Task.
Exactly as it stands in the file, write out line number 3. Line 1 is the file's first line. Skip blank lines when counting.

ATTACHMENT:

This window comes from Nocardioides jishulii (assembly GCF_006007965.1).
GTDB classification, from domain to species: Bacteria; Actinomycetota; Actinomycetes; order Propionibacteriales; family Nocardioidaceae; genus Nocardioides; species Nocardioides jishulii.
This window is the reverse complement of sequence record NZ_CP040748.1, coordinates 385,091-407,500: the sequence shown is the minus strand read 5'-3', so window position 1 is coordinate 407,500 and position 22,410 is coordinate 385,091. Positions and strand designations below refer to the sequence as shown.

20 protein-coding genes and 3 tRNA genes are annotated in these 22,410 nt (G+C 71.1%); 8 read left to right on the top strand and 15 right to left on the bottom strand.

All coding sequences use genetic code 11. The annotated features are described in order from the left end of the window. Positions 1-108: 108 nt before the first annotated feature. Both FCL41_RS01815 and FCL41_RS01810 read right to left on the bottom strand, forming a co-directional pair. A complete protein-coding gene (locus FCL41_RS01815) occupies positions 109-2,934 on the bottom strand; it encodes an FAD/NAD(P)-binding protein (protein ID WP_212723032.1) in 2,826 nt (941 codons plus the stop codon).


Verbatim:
This window is the reverse complement of sequence record NZ_CP040748.1, coordinates 385,091-407,500: the sequence shown is the minus strand read 5'-3', so window position 1 is coordinate 407,500 and position 22,410 is coordinate 385,091. Positions and strand designations below refer to the sequence as shown.